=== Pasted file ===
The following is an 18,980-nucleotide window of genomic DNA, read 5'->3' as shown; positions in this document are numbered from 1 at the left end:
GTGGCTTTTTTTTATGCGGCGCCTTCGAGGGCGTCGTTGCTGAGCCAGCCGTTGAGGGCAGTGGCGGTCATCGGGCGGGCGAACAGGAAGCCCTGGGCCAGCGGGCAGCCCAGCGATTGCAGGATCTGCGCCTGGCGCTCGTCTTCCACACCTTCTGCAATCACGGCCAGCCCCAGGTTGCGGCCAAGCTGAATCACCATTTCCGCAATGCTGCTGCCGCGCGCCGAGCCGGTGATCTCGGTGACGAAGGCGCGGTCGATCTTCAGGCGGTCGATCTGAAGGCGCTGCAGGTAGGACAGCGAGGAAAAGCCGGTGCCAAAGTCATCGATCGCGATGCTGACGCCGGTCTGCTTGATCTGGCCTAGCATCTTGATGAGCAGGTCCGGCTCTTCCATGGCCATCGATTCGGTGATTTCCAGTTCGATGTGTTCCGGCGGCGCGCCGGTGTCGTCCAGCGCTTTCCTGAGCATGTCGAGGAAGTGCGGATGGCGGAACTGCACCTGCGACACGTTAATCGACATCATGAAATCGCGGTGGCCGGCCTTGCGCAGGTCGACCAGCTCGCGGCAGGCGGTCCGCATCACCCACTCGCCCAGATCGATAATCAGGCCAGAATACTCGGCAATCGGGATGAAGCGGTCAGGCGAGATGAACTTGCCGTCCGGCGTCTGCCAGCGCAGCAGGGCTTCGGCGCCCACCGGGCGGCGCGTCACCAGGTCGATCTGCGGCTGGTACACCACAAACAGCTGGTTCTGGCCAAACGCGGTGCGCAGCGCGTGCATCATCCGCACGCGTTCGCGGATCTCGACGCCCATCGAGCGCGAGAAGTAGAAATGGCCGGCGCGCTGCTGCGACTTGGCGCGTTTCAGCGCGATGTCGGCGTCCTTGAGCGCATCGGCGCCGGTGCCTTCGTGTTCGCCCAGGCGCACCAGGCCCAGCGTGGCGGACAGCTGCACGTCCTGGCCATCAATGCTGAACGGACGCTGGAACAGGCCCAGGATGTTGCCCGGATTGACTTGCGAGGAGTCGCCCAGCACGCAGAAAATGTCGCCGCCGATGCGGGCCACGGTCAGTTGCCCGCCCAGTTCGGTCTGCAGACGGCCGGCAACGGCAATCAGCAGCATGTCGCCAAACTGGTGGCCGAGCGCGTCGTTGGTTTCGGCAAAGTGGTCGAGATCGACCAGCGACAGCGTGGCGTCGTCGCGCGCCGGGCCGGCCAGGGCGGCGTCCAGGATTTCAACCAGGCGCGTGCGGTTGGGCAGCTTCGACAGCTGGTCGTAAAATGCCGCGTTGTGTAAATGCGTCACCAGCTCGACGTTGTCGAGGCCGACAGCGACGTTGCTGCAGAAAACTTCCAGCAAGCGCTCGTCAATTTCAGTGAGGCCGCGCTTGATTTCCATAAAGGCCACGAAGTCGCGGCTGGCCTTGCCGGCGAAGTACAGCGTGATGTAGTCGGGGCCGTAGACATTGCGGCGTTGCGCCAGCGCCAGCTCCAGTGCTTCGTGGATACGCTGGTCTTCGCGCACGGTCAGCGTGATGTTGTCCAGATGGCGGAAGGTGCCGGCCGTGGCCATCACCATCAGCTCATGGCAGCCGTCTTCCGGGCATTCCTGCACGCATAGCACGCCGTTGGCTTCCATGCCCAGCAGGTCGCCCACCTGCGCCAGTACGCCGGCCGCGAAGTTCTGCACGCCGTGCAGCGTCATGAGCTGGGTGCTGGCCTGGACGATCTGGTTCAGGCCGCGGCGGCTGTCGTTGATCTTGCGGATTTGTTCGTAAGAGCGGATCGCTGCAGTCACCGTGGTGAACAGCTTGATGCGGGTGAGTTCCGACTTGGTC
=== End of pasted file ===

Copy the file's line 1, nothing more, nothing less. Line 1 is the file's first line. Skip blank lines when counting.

The following is an 18,980-nucleotide window of genomic DNA, read 5'->3' as shown; positions in this document are numbered from 1 at the left end: